The countdown is on!
Pheasant season has come to a close, and quail season is in the final stretch. Hunters in northwestern parts of the state are still reporting better numbers than this time last year.
Pheasant season closed Jan. 31. Quail season will end Feb. 15. If you have not had the opportunity to hunt this year, now is your chance. Wildlife management areas and Oklahoma Land Access Program (OLAP) properties in northwestern Oklahoma will offer the best chance at finding a few coveys to wrap up the 2019-20 season.
Quail enthusiasts will soon shift focus from harvest to management; working to improve areas for quail begins now. Here are a few things landowners and managers can do to start making improvements for quail on their property. Stay tuned for more information on habitat management ideas in March.
1. Install and maintain firebreaks:
Firebreaks are a great way to protect property from wildfire, but they also provide a greater level of safety for prescribed burns. Prescribed burning provides a better mix of forbs and grasses that quail need, while also slowly reducing canopy cover.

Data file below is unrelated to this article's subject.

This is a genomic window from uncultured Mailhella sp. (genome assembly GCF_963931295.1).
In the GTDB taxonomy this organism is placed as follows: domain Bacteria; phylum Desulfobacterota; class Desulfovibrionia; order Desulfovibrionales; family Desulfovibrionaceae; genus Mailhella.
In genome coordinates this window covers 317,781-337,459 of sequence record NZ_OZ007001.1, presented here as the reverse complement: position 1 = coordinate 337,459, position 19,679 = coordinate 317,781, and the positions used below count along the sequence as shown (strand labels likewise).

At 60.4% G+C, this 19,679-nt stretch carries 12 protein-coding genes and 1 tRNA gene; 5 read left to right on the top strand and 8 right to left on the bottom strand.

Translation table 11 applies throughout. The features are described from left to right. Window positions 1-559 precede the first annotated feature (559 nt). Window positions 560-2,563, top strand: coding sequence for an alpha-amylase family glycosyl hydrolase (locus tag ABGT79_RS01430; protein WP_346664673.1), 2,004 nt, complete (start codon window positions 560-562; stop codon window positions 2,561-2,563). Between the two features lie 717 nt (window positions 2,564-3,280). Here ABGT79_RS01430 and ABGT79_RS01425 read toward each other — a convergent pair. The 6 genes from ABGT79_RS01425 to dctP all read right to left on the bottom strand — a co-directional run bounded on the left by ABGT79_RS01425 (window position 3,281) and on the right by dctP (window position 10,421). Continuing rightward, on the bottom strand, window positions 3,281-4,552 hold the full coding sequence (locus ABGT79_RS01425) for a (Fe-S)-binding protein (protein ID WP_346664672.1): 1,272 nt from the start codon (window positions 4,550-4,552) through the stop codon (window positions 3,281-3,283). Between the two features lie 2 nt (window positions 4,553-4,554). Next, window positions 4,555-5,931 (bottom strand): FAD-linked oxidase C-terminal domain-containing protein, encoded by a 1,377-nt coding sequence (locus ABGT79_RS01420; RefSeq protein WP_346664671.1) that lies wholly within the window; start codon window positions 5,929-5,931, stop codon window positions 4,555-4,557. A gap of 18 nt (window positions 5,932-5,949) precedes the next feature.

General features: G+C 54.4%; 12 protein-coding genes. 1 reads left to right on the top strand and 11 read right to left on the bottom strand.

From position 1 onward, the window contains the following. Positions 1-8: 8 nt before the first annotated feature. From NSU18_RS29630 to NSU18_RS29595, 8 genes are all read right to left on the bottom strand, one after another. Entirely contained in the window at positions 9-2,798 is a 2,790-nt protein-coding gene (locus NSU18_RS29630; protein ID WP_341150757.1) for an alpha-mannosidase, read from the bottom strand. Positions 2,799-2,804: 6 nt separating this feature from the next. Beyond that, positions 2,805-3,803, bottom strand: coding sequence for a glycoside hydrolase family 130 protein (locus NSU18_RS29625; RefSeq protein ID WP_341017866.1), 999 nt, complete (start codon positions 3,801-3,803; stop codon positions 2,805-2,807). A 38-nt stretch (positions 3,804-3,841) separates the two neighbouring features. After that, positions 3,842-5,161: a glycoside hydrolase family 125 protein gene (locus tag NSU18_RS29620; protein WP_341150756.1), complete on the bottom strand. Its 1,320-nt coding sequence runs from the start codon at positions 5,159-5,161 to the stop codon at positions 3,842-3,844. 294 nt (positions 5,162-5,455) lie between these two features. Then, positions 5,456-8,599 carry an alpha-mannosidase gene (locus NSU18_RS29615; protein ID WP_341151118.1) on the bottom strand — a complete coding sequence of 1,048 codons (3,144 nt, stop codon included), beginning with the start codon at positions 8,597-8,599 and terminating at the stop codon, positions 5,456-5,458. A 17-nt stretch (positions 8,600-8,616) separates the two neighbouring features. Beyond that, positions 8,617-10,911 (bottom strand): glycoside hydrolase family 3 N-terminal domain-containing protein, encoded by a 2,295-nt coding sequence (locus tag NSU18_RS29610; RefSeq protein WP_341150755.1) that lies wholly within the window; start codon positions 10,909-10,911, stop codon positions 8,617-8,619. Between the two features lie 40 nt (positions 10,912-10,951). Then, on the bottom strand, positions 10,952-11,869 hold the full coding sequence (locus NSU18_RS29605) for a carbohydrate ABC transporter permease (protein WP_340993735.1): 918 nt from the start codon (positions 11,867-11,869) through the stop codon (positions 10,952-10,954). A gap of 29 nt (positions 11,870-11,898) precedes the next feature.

2. Remove Eastern redcedars:
Eastern redcedars are a nuisance species in the state. An adult tree can use up to 22 gallons of water per day, hold several gallons on its branches every time it rains, and put chemicals in the ground to prevent other plants from growing nearby, which also causes more serious erosion.
Removing redcedars can be done with prescribed fire, hydraulic saws or nippers, or simply cut them off below the lowest branch. Cedars are quite volatile and are a cause of wildfires getting out of hand. Ultimately, it is best to burn the redcedars to get them off a property, whether standing or cut down.
3. Control the spread of "improved" grasses such as Bermuda or fescue:
These grasses remove habitat that could otherwise be good for quail. From a quail’s perspective, these grasses might as well be a parking lot.
4. Start thinking about prescribed fire:
Using prescribed fire can be the most effective tool to improve a property for quail. Planning is the key to ensure a prescribed fire goes well and is done safely. Historically, most of Oklahoma experienced fires about every four years. Keeping a property within this four-year cycle helps safeguard the property from the effects of wildfire.
Prescribed fire is one of the primary tools used to manage the Department’s wildlife management areas.
Ultimately, get out there. Work some ground over the next couple of weeks, trust your dogs, and make a memory. Enjoy Outdoor Oklahoma!
For more information on upland habitat management, email firstname.lastname@example.org.